Male cats, or tomcats, become sexually mature anywhere from roughly 4 months in age to a year or slightly longer. Unlike female cats, toms don't experience heat cycles. However, you will certainly know it if an unfixed male is ready for the attentions of queens!
In general, tomcats go into full sexual maturity around 6 or 7 months in age, although it varies. Early bloomers are possible though, and some little ones reach "adulthood" at 4 months, some at around a year or so. From this point on, healthy tomcats are able to successfully breed with females for well over a decade in most cases!
Tomcats who live outdoors spend a massive portion of their daily routine on the lookout for females. Apart from seeking females to mate with, many of them search also for food -- unless they have homes or designated caretakers. In search of females, male cats cover a lot of turf, often traveling miles away from a "home base." This is especially common behavior during the breeding season, which starts around January and ends during the autumn.
Male cats are very hormonally driven and often display signs that they are ready to mate! These telltale -- and often annoying -- signs include urine spraying and persistent yowling. The cats yowl in order to call out to females in the vicinity. The vocalization is also common when the boys detect the scent of a female in heat. When tomcats smell a female, they will stalk and chase persistently -- often to her dismay!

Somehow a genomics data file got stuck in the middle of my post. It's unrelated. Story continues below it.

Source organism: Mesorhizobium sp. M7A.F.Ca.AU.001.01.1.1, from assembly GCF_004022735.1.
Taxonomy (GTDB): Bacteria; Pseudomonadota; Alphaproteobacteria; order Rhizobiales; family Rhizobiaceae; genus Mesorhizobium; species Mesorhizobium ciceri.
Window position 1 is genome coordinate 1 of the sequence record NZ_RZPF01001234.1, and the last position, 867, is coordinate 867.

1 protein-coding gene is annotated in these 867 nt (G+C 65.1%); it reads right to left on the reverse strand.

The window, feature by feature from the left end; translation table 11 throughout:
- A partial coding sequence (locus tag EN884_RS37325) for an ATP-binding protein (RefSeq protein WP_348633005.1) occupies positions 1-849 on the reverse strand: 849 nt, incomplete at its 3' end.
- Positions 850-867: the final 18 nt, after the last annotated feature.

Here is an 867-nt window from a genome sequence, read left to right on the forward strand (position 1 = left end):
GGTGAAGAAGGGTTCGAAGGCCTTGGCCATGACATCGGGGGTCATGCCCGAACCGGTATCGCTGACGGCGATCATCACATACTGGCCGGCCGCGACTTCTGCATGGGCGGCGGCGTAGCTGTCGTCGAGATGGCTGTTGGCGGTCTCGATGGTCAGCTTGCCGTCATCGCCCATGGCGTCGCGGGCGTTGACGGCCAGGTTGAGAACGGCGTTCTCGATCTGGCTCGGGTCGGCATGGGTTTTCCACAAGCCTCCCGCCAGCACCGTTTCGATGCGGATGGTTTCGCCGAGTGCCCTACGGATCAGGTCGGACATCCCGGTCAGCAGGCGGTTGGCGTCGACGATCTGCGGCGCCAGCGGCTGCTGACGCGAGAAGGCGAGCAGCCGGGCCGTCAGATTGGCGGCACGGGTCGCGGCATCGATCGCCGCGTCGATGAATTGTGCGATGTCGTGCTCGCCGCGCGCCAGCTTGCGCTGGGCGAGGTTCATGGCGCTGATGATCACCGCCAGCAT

Feline overpopulation is a serious and growing issue that affects communities all across the country and world. If you are the owner of a male cat that spends a lot of time outdoors, take the time out to neuter him. Not only will you be doing your part in preventing often-unwanted kittens from being born, you will be saving yourself -- and your fluffy boy -- a lot of the stress and hassle that comes from mating behaviors! Consider doing the same for any feral cats in your neighborhood, too. Trap-neuter-release efforts are practical solutions for keeping homeless cat populations to a minimum.
Always check with your veterinarian before changing your pet’s diet, medication, or physical activity routines. This information is not a substitute for a vet’s opinion.